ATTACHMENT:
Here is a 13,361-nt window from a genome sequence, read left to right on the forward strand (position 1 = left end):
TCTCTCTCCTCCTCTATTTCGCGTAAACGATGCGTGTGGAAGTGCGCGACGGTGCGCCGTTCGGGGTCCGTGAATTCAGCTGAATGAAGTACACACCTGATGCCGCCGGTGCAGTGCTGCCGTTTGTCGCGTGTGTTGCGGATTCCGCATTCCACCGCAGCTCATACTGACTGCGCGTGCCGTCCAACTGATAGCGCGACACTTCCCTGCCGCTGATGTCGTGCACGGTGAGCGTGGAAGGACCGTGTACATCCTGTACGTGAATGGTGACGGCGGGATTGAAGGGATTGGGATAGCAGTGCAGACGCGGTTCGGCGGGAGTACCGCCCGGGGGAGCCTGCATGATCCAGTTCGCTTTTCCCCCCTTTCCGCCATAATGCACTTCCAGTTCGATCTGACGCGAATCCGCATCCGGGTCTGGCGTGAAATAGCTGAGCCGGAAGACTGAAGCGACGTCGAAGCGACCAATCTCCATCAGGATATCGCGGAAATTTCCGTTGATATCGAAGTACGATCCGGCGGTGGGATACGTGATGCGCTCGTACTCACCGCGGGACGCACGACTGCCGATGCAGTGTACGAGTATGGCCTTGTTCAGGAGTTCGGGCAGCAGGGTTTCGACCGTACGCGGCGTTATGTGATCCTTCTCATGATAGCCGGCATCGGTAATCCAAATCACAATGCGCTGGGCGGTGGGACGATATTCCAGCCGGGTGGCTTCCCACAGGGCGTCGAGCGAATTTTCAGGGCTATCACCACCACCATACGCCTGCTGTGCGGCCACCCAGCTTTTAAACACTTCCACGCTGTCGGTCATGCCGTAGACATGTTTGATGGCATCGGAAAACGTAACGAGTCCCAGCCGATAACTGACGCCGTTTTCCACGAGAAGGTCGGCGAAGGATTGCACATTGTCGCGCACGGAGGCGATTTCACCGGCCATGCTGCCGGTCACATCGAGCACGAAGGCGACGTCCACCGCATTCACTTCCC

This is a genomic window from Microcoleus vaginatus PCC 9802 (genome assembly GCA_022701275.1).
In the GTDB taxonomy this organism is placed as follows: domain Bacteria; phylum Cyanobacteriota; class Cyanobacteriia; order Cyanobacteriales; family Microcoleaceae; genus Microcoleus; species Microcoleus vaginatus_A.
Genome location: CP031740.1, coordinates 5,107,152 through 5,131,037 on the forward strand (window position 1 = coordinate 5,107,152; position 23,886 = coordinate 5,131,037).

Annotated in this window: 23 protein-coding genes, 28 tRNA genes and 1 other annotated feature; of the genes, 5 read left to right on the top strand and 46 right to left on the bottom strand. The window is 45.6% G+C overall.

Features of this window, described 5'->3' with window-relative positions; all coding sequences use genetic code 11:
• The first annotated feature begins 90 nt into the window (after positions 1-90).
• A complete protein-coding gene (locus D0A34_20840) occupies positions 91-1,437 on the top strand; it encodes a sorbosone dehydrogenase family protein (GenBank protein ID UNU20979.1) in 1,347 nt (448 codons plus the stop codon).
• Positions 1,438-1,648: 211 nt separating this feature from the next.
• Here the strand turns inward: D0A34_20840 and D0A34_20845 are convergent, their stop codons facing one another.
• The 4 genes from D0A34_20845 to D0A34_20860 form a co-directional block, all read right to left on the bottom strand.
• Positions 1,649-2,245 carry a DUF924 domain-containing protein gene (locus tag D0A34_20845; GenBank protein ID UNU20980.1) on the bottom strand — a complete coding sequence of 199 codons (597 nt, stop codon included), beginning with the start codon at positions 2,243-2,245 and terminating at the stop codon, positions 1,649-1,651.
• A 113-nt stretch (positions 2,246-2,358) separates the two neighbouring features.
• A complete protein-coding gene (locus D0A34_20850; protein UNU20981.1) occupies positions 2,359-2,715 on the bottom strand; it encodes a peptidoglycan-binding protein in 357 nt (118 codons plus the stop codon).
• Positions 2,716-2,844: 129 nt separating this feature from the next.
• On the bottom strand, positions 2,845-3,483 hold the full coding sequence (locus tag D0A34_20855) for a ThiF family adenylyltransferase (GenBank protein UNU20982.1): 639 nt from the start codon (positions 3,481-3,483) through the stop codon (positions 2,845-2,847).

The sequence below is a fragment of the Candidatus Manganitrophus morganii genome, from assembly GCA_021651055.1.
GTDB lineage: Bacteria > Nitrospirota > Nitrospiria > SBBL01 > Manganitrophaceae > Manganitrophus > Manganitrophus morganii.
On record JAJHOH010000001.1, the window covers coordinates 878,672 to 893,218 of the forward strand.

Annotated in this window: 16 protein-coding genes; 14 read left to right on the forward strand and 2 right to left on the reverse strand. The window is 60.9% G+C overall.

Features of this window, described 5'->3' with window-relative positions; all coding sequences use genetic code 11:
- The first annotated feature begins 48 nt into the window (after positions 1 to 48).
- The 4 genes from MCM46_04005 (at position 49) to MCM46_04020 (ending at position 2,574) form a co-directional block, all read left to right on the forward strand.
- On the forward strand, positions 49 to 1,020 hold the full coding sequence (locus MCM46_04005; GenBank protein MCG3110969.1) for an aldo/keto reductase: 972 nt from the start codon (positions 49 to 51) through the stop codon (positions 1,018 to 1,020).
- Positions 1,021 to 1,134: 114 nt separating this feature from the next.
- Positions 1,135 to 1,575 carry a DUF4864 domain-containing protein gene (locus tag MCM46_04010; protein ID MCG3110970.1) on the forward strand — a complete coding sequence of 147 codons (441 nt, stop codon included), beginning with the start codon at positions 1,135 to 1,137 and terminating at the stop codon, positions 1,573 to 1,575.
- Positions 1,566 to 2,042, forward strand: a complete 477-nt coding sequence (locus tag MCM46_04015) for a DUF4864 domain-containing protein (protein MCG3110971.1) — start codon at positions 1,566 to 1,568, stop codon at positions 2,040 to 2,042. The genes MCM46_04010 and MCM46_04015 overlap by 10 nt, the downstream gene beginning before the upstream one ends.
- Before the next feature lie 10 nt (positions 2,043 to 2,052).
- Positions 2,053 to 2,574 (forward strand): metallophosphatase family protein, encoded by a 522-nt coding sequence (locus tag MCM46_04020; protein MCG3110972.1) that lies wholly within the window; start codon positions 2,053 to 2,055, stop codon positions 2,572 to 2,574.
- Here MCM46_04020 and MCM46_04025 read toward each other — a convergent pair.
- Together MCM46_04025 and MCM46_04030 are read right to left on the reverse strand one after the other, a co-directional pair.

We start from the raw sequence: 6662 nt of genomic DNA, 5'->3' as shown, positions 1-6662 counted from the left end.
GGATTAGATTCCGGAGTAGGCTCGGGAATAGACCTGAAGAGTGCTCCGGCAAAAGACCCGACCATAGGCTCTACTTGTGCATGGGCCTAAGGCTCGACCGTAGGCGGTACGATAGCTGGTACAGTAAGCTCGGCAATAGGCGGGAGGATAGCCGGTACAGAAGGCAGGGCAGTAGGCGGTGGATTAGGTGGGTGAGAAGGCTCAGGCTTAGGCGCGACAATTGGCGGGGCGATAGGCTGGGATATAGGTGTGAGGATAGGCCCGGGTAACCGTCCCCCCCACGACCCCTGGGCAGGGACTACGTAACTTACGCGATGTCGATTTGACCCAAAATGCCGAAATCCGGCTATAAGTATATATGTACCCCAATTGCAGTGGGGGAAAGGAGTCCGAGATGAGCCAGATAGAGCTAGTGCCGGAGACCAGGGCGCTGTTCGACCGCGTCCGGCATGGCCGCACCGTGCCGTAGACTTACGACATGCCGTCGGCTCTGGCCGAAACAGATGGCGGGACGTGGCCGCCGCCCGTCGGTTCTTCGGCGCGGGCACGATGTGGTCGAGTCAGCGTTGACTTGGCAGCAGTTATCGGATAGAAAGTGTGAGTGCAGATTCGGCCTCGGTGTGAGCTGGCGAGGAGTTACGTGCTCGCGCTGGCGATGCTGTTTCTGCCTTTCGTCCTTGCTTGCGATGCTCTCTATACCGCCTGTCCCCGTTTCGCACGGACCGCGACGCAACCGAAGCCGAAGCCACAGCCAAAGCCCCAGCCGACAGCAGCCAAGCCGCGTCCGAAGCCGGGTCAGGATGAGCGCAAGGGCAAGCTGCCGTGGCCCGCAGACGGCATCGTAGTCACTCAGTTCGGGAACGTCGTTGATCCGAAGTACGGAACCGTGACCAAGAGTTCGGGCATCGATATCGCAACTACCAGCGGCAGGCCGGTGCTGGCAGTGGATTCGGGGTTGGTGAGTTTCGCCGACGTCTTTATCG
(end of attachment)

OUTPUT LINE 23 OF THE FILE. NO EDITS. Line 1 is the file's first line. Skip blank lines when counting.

- The first annotated feature begins 48 nt into the window (after positions 1 to 48).